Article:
Tech

August 18, 2012

NASA ER-2 collects Perseids meteor shower dust

This Large Area Collector sensor is carried under the wing of a high-altitude NASA ER-2. When the aircraft reaches 65,000 feet altitude, the clam shell-like doors open to reveal pads covered with sticky oil that traps microscopic cosmic material.

NASA’s high-flying ER-2 science aircraft is looking deeper into the skies overhead the week of Aug. 13.

The aircraft is flying three eight-hour missions to collect cosmic dust during the Perseids meteor shower. Samples collected during the flights provide valuable information about the origin and history of the solar system.

ER-2 No. 809, carrying Large Area Collectors mounted under both wings, flies to an altitude of more than 65,000 feet. The pilot then activates the collectors’ clam shell-like doors revealing pads coated with a sticky, sterile silicone oil. The doors are closed as the aircraft descends, sealing the pads that are later sent to NASA’s Johnson Space Center in Houston for curation, preliminary characterization, and then made available to qualified scientists worldwide.

The Large Area Collector sensor is mounted under the wing of NASA’s ER-2 high-altitude aircraft as it awaits a cosmic dust collection mission. Collected samples provide valuable information about the origin and the history of the solar system.

The Perseids is an annual meteor shower visible from mid-July through mid-August, primarily in the Northern Hemisphere. Although the shower is visible to the human eye at night, the aircraft is collecting cosmic debris during daytime hours.

“The collection is timed to catch the particles after they have settled into the lower stratosphere,” said Mike Zolensky, a space scientist at NASA Johnson who has coordinated cosmic dust flights with these devices for more than 25 years.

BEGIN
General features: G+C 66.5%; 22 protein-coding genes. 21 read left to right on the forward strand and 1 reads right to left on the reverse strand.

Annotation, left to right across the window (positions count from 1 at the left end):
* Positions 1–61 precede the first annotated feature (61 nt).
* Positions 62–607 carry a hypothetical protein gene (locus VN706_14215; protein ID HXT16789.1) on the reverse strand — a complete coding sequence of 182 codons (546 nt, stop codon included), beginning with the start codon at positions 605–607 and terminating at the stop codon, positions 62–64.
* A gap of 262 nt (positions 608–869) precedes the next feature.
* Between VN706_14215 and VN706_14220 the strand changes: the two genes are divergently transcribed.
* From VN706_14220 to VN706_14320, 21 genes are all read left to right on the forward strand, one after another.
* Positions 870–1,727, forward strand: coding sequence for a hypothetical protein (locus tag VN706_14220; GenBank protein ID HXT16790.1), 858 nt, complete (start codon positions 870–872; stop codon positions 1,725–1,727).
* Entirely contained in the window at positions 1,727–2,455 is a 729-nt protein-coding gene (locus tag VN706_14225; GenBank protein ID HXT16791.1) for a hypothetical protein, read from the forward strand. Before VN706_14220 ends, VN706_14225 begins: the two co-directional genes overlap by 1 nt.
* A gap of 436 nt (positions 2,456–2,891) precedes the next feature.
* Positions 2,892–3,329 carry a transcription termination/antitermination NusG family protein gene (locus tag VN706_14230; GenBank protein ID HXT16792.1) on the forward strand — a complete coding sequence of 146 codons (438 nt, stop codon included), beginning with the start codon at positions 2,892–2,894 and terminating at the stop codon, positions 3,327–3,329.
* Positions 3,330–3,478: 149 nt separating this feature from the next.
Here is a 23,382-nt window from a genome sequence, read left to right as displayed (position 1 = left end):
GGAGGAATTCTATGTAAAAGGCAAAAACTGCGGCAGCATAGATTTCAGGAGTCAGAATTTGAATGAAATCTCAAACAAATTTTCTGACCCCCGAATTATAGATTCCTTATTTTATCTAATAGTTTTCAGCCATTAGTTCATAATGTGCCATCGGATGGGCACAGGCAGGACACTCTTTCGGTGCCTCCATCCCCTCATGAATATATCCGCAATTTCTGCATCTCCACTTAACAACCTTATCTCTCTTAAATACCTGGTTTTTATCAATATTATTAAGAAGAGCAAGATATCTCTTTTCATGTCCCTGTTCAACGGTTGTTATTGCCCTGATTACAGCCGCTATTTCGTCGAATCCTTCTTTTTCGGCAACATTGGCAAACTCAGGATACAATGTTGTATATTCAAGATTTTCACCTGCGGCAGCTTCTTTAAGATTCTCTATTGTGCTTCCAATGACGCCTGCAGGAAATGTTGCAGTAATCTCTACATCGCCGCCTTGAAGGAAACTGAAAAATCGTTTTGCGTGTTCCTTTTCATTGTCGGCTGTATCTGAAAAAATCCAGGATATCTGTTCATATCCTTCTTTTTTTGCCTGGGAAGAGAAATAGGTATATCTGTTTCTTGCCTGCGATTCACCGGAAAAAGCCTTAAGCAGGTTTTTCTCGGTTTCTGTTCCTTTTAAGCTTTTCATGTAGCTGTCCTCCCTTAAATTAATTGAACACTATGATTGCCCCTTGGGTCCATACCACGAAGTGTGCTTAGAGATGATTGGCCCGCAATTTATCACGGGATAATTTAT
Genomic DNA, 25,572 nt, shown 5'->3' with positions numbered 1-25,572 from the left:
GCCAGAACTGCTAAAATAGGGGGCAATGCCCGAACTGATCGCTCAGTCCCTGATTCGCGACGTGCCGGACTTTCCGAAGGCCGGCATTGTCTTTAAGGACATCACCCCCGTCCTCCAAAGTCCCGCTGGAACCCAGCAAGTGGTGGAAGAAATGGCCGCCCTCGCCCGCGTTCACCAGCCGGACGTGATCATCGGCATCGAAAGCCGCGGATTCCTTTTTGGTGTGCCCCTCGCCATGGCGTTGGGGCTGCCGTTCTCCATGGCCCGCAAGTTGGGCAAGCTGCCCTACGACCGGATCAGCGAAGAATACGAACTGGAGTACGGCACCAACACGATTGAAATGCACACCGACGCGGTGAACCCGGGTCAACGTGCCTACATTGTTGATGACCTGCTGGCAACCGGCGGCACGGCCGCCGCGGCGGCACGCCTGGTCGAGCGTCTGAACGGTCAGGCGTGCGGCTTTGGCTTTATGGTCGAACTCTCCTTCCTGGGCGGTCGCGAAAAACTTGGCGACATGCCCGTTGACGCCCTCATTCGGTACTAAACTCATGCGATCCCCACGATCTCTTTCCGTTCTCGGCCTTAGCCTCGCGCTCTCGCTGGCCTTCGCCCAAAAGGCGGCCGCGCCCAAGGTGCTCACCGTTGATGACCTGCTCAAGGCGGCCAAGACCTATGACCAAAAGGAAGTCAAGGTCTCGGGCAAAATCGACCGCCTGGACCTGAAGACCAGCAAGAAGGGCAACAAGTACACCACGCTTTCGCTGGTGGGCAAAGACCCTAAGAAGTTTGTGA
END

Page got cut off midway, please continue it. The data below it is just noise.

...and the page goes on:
NASA’s ER-2s are based at the Dryden Aircraft Operations Facility in Palmdale, Calif. The Large Area Collectors were developed in the 1980s by NASA’s Ames Research Center at Moffett Field, Calif., for Earth science research.

 




All of this week's top headlines to your email every Friday.


 
   
 

 

Headlines August 31, 2015

News: Pilot killed in crash was helping wounded veterans – A pilot who died in a small plane crash in the desert northeast of Los Angeles was giving free glider rides to wounded military veterans. Turkey carries out first air strikes as part of anti-Isis U.S. coalition – Turkish fighter jets have carried out their first air...
 
 

News Briefs August 31, 2015

Pakistan officials: U.S. envoy discusses Afghan peace efforts Pakistani officials say visiting U.S. National Security Adviser Susan Rice has discussed efforts to revive Afghan peace talks. Rice met with Prime Minister Nawaz Sharif and army chief Gen. Raheel Sharif Aug. 30. Two Pakistani officials say they discussed efforts to revive talks between the Afghan government...
 
 
Courtesy photograph

F-22 inaugural deployment to Europe

Courtesy photograph A pair of F-22 Raptors fly near the coastline of Panama City Beach, Fla. Four F-22 Raptors, one C-17 Globemaster III, and approximately 60 airmen arrived at Spangdahlem Air Base, Germany, to train with allie...
 

 
ILS photograph

Boeing-built satellite will create first global high-speed broadband network

ILS photograph The Inmarsat-5 F3 satellite launched Aug. 28 aboard a International Launch Services Proton Breeze M rocket from Baikonur, Kazakhstan. EL SEGUNDO, Calif.–When the third Boeing-built [NYSE: BA] Inmarsat-5 sat...
 
 

Civil Air Patrol joins total force ‘Airmen’

When conducting missions for the Air Force as the official Air Force auxiliary, the Civil Air Patrol is now included in the Air Force’s definition of the total force. CAP has provided 74 years of support to emergency services, aerospace education and cadet programs. In August 2015, the Air Force updated Doctrine Volume 2, “Leadership,”...
 
 
DOD photograph by Air Force MSgt. Adrian Cadiz

Carter announces manufacturing initiative to aid war fighters

DOD photograph by Air Force MSgt. Adrian Cadiz Defense Secretary Ash Carter announces the creation of a National Manufacturing Innovation Institute to produce hybrid electronics during a speech at the National Full Scale Aerody...
 




0 Comments


Be the first to comment!


Leave a Reply

Your email address will not be published. Required fields are marked *

You may use these HTML tags and attributes: <a href="" title=""> <abbr title=""> <acronym title=""> <b> <blockquote cite=""> <cite> <code> <del datetime=""> <em> <i> <q cite=""> <s> <strike> <strong>